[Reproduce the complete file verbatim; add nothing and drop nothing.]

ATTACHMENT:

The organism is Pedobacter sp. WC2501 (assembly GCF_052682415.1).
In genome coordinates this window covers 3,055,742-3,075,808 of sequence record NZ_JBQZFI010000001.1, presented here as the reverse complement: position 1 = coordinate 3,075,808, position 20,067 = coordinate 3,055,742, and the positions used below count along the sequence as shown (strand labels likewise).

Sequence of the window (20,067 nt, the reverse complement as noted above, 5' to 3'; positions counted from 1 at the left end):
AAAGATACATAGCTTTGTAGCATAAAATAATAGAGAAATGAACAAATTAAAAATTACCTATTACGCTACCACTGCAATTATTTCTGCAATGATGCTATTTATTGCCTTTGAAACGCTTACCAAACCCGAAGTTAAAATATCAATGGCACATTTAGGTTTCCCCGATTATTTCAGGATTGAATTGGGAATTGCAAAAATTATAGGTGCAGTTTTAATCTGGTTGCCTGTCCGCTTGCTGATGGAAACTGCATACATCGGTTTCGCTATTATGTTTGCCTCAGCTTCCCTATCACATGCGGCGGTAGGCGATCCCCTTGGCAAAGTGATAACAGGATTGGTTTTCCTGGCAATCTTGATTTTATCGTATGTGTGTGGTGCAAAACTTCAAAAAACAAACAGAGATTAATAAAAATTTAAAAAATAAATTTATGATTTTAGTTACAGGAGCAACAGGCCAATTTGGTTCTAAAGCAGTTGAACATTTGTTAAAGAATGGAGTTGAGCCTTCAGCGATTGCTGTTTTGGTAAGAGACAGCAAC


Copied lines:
The organism is Pedobacter sp. WC2501 (assembly GCF_052682415.1).
In genome coordinates this window covers 3,055,742-3,075,808 of sequence record NZ_JBQZFI010000001.1, presented here as the reverse complement: position 1 = coordinate 3,075,808, position 20,067 = coordinate 3,055,742, and the positions used below count along the sequence as shown (strand labels likewise).

Sequence of the window (20,067 nt, the reverse complement as noted above, 5' to 3'; positions counted from 1 at the left end):
AAAGATACATAGCTTTGTAGCATAAAATAATAGAGAAATGAACAAATTAAAAATTACCTATTACGCTACCACTGCAATTATTTCTGCAATGATGCTATTTATTGCCTTTGAAACGCTTACCAAACCCGAAGTTAAAATATCAATGGCACATTTAGGTTTCCCCGATTATTTCAGGATTGAATTGGGAATTGCAAAAATTATAGGTGCAGTTTTAATCTGGTTGCCTGTCCGCTTGCTGATGGAAACTGCATACATCGGTTTCGCTATTATGTTTGCCTCAGCTTCCCTATCACATGCGGCGGTAGGCGATCCCCTTGGCAAAGTGATAACAGGATTGGTTTTCCTGGCAATCTTGATTTTATCGTATGTGTGTGGTGCAAAACTTCAAAAAACAAACAGAGATTAATAAAAATTTAAAAAATAAATTTATGATTTTAGTTACAGGAGCAACAGGCCAATTTGGTTCTAAAGCAGTTGAACATTTGTTAAAGAATGGAGTTGAGCCTTCAGCGATTGCTGTTTTGGTAAGAGACAGCAAC